Researchers Develop DNA Sequencing-Based Method to Detect Brain Tumour
AChinese-led research team has made a breakthrough in the detection of brain tumours by using sequencing of patients’ tumor-deprived DNA.
Brainstem gliomas are tumors difficult to cut out and have limited treatment options due to their location in the brain. The disease occurs frequently in children, and people with it survive for less than one year.
Despite numerous clinical trials, chemotherapy has proven ineffective. Traditional methods to obtain tumor tissue include surgery and biopsy for examination, but they are risky, painful and costly.
Researchers from the Beijing Tiantan Hospital, along with the Duke University Medical Centre of the United States, found that sequencing of circulating tumor DNA, or tumour-derived genes, from the brain fluid, could help gain tumour genetic information and track tumor progression.
“But the sequencing method is cheaper, faster and less invasive,” said lead researcher Zhang Liwei.
“It would bring revolutionary changes to the diagnosis and treatment of brainstem gliomas in the future.”
Helmut Bertalanffy, director of the Department of Vascular Neurosurgery at the International Neuroscience Institute, said that the research was “an enormous help for patients suffering from such kinds of tumors,” and could “replace the surgical intervention for biopsy.”
The research was recently published in the international journal
A 3-year-old girl from East China’s Shandong province has become the youngest breast cancer survivor after undergoing treatment at a hospital in Nanjing, East China’s Jiangsu province.
In March, the mother of the girl Yanyan noticed some red and sticky stains on her singlet and in the following days, the stains frequently appeared on the girl’s clothes.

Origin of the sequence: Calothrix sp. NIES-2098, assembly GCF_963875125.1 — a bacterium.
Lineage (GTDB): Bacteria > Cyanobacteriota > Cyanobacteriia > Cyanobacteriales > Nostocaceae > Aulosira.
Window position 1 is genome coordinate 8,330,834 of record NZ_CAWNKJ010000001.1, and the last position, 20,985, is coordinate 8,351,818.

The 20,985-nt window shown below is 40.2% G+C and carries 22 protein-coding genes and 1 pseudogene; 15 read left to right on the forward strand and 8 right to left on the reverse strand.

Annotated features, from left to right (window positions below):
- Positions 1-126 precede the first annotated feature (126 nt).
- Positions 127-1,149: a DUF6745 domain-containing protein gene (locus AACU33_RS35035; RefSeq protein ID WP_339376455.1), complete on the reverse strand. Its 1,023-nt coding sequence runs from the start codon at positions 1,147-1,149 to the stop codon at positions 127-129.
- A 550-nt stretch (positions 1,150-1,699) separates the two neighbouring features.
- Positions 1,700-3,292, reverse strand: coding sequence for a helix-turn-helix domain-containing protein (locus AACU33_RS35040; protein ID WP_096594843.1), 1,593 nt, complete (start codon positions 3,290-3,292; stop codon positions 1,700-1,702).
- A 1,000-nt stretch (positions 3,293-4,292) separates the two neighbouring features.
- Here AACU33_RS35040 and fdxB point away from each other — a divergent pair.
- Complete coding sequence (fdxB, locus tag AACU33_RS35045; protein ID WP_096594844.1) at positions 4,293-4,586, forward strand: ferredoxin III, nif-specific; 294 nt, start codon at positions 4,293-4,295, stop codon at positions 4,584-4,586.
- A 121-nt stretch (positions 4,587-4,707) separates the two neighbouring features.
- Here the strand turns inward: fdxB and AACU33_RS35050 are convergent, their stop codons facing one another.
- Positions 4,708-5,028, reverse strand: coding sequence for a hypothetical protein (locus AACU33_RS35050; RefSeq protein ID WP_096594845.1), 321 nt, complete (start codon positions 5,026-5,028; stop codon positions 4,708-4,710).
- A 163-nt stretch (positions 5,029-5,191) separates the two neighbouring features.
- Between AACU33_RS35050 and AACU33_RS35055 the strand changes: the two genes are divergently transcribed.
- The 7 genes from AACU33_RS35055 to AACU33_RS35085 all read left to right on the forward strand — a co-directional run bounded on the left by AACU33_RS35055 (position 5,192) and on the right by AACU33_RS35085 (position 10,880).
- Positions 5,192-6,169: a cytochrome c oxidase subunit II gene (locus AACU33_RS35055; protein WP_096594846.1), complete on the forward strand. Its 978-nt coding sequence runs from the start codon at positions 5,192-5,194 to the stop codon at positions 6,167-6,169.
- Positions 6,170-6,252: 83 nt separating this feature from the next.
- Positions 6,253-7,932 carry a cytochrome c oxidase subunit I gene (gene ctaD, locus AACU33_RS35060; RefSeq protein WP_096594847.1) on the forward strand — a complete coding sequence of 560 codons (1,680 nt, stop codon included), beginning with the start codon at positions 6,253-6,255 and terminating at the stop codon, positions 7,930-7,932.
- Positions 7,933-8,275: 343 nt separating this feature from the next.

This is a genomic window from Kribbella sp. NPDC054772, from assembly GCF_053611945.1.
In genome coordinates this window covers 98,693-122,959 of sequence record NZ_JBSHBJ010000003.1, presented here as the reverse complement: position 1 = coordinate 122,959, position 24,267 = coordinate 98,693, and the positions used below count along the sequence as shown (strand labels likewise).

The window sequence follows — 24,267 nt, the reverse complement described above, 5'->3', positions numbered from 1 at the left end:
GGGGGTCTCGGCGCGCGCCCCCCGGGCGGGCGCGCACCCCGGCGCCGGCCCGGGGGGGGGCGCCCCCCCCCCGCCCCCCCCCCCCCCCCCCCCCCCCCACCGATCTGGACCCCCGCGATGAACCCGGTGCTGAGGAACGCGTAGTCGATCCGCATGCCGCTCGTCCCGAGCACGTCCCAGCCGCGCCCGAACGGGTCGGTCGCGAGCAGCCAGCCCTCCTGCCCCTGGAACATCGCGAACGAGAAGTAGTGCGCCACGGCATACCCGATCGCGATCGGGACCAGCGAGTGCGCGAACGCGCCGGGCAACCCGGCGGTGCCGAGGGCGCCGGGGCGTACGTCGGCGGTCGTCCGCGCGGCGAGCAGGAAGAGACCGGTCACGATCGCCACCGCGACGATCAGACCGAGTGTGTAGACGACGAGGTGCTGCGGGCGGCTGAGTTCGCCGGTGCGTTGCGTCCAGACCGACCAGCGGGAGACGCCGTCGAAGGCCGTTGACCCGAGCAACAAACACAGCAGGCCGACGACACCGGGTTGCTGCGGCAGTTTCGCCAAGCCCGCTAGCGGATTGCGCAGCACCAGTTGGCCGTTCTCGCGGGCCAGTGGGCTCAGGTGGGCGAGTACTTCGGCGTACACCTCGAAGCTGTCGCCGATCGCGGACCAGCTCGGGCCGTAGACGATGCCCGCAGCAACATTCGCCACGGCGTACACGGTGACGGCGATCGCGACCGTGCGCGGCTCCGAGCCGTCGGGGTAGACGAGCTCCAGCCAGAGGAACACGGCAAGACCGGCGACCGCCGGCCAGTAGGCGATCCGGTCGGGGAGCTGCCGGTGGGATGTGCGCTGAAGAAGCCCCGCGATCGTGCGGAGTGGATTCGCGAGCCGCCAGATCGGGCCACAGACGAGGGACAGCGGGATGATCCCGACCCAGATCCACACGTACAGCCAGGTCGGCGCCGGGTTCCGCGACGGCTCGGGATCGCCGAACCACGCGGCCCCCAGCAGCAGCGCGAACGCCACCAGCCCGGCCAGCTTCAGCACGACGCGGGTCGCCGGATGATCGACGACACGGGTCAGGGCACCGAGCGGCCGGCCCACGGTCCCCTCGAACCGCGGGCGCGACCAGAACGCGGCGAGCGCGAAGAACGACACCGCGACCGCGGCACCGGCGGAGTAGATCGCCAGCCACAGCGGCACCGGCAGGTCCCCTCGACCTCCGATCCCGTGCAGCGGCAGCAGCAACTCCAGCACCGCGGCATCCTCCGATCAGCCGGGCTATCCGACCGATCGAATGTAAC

The mother became more scared when she found there was something on the girl’s left chest, and the lump was soft and could move slightly. The mother took the girl to hospital for examinations.
Doctors at some hospitals told the mother that the girl could be maturing early and asked her not to add too much dietary supplements for the toddler. However, the mother realised that she hardly added any supplements for her daughter, and she decided to take her to other hospitals, and finally they went to Jiangsu Province Hospital where doctors diagnosed her the disease.
Doctors detected the lump in Yanyan’s left breast and a swollen lymph node in her armpit. A biopsy confirmed that the lump was a kind of breast cancer that is commonly associated with adult women. Yanyan had secretory breast carcinoma, a rare and slowgrowing type of cancer, according to doctors, and she was the third and youngest patient of the disease in about half a century.
The doctors at the Jiangsu hospital contacted the experts at Harvard Medical School and held video conferences to diagnose and discuss the treatment plans.
Considering the surgery effects on the girl as she grows up, the team finally adopted a plan of removing the lump while preserving the mammary glands.
The breast cancer specialist Tang Jinhai at the Jiangsu hospital carried out the surgery. After removing the bad tissues from the breast, doctors also took the lymph node for a biopsy. The biopsy showed negative, which meant that the cancer had not extended to other places and doctors did not need to cut more tissues. Yanyan, who left the hospital Monday, is set to have a full recovery now.
Yanyan, 3, receives medical treatment at a hospital in Nanjing, East China’s Jiangsu province.